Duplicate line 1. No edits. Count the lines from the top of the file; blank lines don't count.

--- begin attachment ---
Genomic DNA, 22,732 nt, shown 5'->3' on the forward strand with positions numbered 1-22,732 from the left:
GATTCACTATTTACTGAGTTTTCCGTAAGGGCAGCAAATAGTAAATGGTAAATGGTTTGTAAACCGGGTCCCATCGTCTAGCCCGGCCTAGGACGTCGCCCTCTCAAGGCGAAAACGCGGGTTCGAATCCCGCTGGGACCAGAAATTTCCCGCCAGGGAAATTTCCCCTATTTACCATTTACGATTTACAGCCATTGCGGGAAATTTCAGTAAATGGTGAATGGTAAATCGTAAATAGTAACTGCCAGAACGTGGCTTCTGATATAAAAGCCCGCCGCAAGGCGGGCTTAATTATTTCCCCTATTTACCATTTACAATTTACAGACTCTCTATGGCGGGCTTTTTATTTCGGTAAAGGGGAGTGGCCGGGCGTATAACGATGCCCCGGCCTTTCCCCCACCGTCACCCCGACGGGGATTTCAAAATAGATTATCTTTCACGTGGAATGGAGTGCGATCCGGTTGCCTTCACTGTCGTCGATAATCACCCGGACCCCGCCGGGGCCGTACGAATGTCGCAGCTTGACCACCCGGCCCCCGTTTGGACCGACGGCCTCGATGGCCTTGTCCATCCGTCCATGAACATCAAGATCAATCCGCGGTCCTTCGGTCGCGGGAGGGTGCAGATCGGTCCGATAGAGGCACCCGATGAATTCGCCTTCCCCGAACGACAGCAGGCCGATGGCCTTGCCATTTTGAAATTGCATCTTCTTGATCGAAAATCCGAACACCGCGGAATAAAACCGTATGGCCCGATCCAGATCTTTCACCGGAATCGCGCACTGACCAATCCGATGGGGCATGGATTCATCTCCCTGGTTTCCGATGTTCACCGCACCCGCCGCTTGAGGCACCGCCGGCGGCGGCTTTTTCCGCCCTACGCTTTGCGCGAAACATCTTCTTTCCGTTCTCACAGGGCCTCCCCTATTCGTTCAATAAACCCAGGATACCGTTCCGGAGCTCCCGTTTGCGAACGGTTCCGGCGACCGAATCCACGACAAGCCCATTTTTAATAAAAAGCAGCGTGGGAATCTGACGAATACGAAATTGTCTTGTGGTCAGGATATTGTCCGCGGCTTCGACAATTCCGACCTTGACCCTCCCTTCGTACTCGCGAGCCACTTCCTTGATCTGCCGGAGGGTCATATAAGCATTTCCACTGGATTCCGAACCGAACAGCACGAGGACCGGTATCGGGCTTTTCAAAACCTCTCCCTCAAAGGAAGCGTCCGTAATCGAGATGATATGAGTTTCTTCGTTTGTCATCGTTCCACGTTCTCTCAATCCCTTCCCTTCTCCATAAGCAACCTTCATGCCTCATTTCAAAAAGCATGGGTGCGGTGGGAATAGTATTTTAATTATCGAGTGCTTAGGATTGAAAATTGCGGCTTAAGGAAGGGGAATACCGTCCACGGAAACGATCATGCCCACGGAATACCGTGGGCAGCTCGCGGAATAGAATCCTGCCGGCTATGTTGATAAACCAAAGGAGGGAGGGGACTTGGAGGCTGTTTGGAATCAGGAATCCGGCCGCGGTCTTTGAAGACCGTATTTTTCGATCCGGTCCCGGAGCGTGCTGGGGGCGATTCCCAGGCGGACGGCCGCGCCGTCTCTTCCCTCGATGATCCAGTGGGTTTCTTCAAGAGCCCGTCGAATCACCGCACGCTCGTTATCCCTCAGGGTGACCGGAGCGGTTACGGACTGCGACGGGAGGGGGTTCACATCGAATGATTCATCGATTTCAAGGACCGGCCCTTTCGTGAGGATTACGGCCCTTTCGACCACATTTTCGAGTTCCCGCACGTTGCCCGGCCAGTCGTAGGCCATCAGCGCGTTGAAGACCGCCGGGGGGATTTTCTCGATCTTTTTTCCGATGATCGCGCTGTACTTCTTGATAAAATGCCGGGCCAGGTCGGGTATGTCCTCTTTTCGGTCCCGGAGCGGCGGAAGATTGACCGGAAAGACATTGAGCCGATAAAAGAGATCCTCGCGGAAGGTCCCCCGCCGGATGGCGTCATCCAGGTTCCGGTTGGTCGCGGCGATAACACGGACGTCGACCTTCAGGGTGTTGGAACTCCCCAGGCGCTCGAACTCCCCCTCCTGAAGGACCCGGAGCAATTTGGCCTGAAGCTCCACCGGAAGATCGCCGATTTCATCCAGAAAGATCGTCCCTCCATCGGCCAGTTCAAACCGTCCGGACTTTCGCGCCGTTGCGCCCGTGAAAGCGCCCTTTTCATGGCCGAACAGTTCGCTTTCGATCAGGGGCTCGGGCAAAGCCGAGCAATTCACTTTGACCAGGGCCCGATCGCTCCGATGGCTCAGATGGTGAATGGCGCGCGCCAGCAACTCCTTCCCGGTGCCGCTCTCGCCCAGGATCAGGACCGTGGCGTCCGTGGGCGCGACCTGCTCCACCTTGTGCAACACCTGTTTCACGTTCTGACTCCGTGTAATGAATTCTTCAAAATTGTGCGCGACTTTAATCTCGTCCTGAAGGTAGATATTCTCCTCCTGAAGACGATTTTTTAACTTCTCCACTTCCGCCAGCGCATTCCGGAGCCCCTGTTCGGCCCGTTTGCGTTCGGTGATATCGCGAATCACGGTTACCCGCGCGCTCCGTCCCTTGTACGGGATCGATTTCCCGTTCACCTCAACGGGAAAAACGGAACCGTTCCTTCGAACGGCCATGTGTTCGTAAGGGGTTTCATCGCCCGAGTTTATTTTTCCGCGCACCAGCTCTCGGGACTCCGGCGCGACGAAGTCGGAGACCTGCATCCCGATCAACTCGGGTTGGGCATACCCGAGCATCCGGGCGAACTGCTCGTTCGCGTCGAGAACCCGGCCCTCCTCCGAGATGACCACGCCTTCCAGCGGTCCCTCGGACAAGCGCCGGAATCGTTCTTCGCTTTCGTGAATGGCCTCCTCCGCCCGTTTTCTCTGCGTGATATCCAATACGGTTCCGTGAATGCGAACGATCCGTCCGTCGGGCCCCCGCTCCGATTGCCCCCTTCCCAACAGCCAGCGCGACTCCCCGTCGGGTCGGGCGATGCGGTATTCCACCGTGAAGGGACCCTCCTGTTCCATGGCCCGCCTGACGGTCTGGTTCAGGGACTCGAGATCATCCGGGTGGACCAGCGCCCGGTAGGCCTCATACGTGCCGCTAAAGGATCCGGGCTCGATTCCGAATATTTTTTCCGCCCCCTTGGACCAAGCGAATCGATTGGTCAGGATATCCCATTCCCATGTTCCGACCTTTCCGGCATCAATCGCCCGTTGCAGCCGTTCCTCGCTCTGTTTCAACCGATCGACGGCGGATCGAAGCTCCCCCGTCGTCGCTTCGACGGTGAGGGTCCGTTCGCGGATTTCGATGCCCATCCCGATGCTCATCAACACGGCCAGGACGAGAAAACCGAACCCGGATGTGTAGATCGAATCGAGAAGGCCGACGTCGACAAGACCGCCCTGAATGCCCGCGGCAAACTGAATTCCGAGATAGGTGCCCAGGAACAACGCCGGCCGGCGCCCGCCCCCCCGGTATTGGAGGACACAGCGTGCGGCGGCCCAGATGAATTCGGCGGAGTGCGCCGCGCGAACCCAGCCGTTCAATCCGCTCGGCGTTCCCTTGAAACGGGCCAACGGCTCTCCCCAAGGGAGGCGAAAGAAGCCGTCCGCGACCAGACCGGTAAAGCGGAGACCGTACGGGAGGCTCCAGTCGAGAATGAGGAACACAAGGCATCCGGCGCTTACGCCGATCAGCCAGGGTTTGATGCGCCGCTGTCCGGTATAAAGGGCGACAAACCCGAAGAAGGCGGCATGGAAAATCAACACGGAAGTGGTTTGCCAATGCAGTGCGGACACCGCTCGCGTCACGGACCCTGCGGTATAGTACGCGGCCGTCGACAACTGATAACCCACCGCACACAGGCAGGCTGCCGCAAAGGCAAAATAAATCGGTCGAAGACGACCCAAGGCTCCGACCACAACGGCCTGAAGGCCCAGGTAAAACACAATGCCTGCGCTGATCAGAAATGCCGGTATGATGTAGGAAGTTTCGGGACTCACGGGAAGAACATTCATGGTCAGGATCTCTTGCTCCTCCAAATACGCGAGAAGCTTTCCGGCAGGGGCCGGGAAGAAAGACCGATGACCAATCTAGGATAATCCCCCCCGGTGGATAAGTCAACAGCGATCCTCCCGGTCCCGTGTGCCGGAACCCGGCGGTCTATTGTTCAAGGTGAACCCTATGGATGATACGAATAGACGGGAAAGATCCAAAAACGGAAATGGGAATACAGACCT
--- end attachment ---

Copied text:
Genomic DNA, 22,732 nt, shown 5'->3' on the forward strand with positions numbered 1-22,732 from the left: